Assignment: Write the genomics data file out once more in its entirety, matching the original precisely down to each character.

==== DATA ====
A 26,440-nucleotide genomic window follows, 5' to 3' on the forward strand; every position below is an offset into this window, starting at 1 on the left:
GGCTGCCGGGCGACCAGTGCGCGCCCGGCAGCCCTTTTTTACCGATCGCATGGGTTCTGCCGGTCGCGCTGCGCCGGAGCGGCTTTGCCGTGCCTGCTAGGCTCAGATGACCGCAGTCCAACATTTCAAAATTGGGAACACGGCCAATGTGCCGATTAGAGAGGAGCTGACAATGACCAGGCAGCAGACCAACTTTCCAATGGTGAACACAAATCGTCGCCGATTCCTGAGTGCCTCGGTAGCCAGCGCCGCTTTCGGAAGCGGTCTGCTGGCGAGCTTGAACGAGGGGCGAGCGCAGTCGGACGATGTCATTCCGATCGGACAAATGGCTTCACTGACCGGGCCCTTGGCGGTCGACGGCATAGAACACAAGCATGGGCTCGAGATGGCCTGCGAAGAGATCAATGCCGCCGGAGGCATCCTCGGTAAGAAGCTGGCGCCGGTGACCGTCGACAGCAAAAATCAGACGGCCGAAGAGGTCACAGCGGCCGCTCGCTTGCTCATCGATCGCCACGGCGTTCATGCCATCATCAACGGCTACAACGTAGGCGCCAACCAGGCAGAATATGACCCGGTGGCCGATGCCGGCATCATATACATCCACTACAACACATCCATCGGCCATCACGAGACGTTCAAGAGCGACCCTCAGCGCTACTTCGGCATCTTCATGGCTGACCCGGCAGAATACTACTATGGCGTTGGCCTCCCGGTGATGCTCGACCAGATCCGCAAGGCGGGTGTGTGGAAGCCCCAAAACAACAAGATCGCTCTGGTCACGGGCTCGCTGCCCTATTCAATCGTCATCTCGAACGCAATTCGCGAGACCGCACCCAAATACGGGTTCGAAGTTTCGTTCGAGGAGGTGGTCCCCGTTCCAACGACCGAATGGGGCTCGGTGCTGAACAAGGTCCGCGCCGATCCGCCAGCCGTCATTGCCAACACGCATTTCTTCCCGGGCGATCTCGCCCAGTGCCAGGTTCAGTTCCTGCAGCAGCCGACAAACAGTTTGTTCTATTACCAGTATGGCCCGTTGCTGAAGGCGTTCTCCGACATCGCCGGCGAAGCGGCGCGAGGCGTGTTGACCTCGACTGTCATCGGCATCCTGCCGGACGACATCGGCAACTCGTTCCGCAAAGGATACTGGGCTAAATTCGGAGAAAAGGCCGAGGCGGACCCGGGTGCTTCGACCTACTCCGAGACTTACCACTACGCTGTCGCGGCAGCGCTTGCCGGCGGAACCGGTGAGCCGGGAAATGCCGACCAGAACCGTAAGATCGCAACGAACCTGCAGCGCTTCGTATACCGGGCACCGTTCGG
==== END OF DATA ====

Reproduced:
A 26,440-nucleotide genomic window follows, 5' to 3' on the forward strand; every position below is an offset into this window, starting at 1 on the left:
GGCTGCCGGGCGACCAGTGCGCGCCCGGCAGCCCTTTTTTACCGATCGCATGGGTTCTGCCGGTCGCGCTGCGCCGGAGCGGCTTTGCCGTGCCTGCTAGGCTCAGATGACCGCAGTCCAACATTTCAAAATTGGGAACACGGCCAATGTGCCGATTAGAGAGGAGCTGACAATGACCAGGCAGCAGACCAACTTTCCAATGGTGAACACAAATCGTCGCCGATTCCTGAGTGCCTCGGTAGCCAGCGCCGCTTTCGGAAGCGGTCTGCTGGCGAGCTTGAACGAGGGGCGAGCGCAGTCGGACGATGTCATTCCGATCGGACAAATGGCTTCACTGACCGGGCCCTTGGCGGTCGACGGCATAGAACACAAGCATGGGCTCGAGATGGCCTGCGAAGAGATCAATGCCGCCGGAGGCATCCTCGGTAAGAAGCTGGCGCCGGTGACCGTCGACAGCAAAAATCAGACGGCCGAAGAGGTCACAGCGGCCGCTCGCTTGCTCATCGATCGCCACGGCGTTCATGCCATCATCAACGGCTACAACGTAGGCGCCAACCAGGCAGAATATGACCCGGTGGCCGATGCCGGCATCATATACATCCACTACAACACATCCATCGGCCATCACGAGACGTTCAAGAGCGACCCTCAGCGCTACTTCGGCATCTTCATGGCTGACCCGGCAGAATACTACTATGGCGTTGGCCTCCCGGTGATGCTCGACCAGATCCGCAAGGCGGGTGTGTGGAAGCCCCAAAACAACAAGATCGCTCTGGTCACGGGCTCGCTGCCCTATTCAATCGTCATCTCGAACGCAATTCGCGAGACCGCACCCAAATACGGGTTCGAAGTTTCGTTCGAGGAGGTGGTCCCCGTTCCAACGACCGAATGGGGCTCGGTGCTGAACAAGGTCCGCGCCGATCCGCCAGCCGTCATTGCCAACACGCATTTCTTCCCGGGCGATCTCGCCCAGTGCCAGGTTCAGTTCCTGCAGCAGCCGACAAACAGTTTGTTCTATTACCAGTATGGCCCGTTGCTGAAGGCGTTCTCCGACATCGCCGGCGAAGCGGCGCGAGGCGTGTTGACCTCGACTGTCATCGGCATCCTGCCGGACGACATCGGCAACTCGTTCCGCAAAGGATACTGGGCTAAATTCGGAGAAAAGGCCGAGGCGGACCCGGGTGCTTCGACCTACTCCGAGACTTACCACTACGCTGTCGCGGCAGCGCTTGCCGGCGGAACCGGTGAGCCGGGAAATGCCGACCAGAACCGTAAGATCGCAACGAACCTGCAGCGCTTCGTATACCGGGCACCGTTCGG